In addition, like many companies, Sony worried about cannibalization. If it built a music player and service that made it easy for people to share digital songs, that might hurt sales of its record division. One of Jobs’s business rules was to never be afraid of cannibalizing yourself. “If you don’t cannibalize yourself, someone else will,” he said. So even though an iPhone might cannibalize sales of an iPod, or an iPad might cannibalize sales of a laptop, that did not deter him.
- Remembering that I’ll be dead soon is the most important tool I’ve ever encountered to help me make the big choices in life. Because almost everything—all external expectations, all pride, all fear of embarrassment or failure—these things just fall away in the face of death, leaving only what is truly important. Remembering that you are going to die is the best way I know to avoid the trap of thinking you have something to lose. You are already naked. There is no reason not to follow your heart.
- He finally became convinced in January 2009, just after he claimed his “hormonal imbalance” could be treated easily. But there was a problem. He was put on the wait list for a liver transplant in California, but it became clear he would never get one there in time. The number of available donors with his blood type was small. Also, the metrics used by the United Network for Organ Sharing, which establishes policies in the United States, favored those suffering from cirrhosis and hepatitis over cancer patients.
There is no legal way for a patient, even one as wealthy as Jobs, to jump the queue, and he didn’t. Recipients are chosen based on their MELD score (Model for End-Stage Liver Disease), which uses lab tests of hormone levels to determine how urgently a transplant is needed, and on the length of time they have been waiting. Every donation is closely audited, data are available on public websites (optn.transplant.hrsa.gov/), and you can monitor your status on the wait list at any time.
Powell became the troller of the organ-donation websites, checking in every night to see how many were on the wait lists, what their MELD scores were, and how long they had been on. “You can do the math, which I did, and it would have been way past June before he got a liver in California, and the doctors felt that his liver would give out in about April,” she recalled. So she started asking questions and discovered that it was permissible to be on the list in two different states at the same time, which is something that about 3% of potential recipients do. Such multiple listing is not discouraged by policy, even though critics say it favors the rich, but it is difficult. There were two major requirements: The potential recipient had to be able to get to the chosen hospital within eight hours, which Jobs could do thanks to his plane, and the doctors from that hospital had to evaluate the patient in person before adding him or her to the list.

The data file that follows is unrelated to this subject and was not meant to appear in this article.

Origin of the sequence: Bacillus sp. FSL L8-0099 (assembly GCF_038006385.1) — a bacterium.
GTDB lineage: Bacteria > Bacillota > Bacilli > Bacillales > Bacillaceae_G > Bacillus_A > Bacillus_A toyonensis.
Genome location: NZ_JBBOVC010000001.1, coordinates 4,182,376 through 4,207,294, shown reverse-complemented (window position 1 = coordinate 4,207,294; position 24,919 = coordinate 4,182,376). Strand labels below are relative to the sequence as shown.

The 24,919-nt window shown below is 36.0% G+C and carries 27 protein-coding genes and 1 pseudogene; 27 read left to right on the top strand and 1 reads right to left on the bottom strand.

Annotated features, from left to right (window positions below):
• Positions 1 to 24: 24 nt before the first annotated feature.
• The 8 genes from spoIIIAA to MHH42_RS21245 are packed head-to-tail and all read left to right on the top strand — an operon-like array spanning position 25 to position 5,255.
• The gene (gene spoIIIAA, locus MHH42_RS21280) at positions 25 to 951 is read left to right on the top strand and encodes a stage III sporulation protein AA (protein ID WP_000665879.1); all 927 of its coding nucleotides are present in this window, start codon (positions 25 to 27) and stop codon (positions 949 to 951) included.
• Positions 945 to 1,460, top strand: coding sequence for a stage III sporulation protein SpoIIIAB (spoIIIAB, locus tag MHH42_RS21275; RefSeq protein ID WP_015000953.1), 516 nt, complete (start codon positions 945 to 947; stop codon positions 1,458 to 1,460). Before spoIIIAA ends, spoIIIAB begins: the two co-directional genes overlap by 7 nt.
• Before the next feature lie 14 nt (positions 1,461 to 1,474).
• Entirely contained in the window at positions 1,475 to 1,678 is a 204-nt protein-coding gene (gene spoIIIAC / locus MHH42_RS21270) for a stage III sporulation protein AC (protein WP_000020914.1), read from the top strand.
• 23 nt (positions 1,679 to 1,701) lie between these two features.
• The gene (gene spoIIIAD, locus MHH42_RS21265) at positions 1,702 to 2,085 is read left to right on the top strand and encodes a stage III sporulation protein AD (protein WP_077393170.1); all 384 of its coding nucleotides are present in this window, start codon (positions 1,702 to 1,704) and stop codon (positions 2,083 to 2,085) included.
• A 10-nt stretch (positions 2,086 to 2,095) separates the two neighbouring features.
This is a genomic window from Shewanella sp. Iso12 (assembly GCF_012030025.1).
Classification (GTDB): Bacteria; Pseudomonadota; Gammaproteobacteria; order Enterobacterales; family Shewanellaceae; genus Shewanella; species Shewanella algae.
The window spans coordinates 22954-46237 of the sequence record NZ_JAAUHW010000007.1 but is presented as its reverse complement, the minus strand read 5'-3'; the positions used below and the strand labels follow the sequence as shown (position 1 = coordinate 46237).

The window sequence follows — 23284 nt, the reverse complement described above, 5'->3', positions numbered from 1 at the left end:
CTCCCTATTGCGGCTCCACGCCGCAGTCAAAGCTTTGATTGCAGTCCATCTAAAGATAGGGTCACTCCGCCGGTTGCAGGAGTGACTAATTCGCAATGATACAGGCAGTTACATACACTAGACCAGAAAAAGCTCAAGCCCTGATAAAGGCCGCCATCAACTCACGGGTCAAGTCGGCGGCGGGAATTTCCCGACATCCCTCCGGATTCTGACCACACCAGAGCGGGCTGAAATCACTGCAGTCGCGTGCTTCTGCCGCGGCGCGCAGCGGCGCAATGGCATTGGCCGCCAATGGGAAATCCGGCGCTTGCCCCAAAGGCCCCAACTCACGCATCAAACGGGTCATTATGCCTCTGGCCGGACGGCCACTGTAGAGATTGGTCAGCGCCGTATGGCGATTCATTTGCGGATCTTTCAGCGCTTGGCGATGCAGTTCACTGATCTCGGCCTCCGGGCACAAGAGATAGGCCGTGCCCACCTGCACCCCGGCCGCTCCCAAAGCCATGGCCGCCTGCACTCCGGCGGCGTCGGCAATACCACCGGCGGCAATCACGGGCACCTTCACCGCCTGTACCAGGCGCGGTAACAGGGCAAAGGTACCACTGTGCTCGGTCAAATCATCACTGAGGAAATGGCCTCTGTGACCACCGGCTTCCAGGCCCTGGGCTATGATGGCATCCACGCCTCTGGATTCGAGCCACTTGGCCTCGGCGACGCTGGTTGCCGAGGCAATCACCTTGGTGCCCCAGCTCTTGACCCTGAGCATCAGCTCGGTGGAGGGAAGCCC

- On one conference call with analysts shortly after Jobs went on leave, Cook departed from his unemotional style to give a rousing declaration of why Apple would continue to soar even with Jobs absent:
We believe that we are on the face of the earth to make great products, and that’s not changing. We are constantly focusing on innovating. We believe in the simple not the complex. We believe that we need to own and control the primary technologies behind the products that we make, and participate only in markets where we can make a significant contribution. We believe in saying no to thousands of projects, so that we can really focus on the few that are truly important and meaningful to us. We believe in deep collaboration and cross-pollination of our groups, which allow us to innovate in a way that others cannot. And frankly, we don’t settle for anything less than excellence in every group in the company, and we have the self-honesty to admit when we’re wrong and the courage to change. And I think, regardless of who is in what job, those values are so embedded in this company that Apple will do extremely well.
- The following Saturday afternoon, Jobs allowed his wife to convene a meeting of his doctors. He realized that he was facing the type of problem that he never permitted at Apple. His treatment was fragmented rather than integrated. Each of his myriad maladies was being treated by different specialists—oncologists, pain specialists, nutritionists, hepatologists, and hematologists—but they were not being co-ordinated in a cohesive approach, the way James Eason had done in Memphis. “One of the big issues in the health care industry is the lack of caseworkers or advocates that are the quarterback of each team,” Powell said. This was particularly true at Stanford, where nobody seemed in charge of figuring out how nutrition was related to pain care and to oncology. So Powell asked the various Stanford specialists to come to their house for a meeting that also included some outside doctors with a more aggressive and integrated approach, such as David Agus of USC. They agreed on a new regimen for dealing with the pain and for coordinating the other treatments.
Thanks to some pioneering science, the team of doctors had been able to keep Jobs one step ahead of the cancer. He had become one of the first twenty people in the world to have all of the genes of his cancer tumor as well as of his normal DNA sequenced. It was a process that, at the time, cost more than $100,000.
If you liked the above content, I’d definitely recommend reading the whole book. 💯
Until We Meet Again…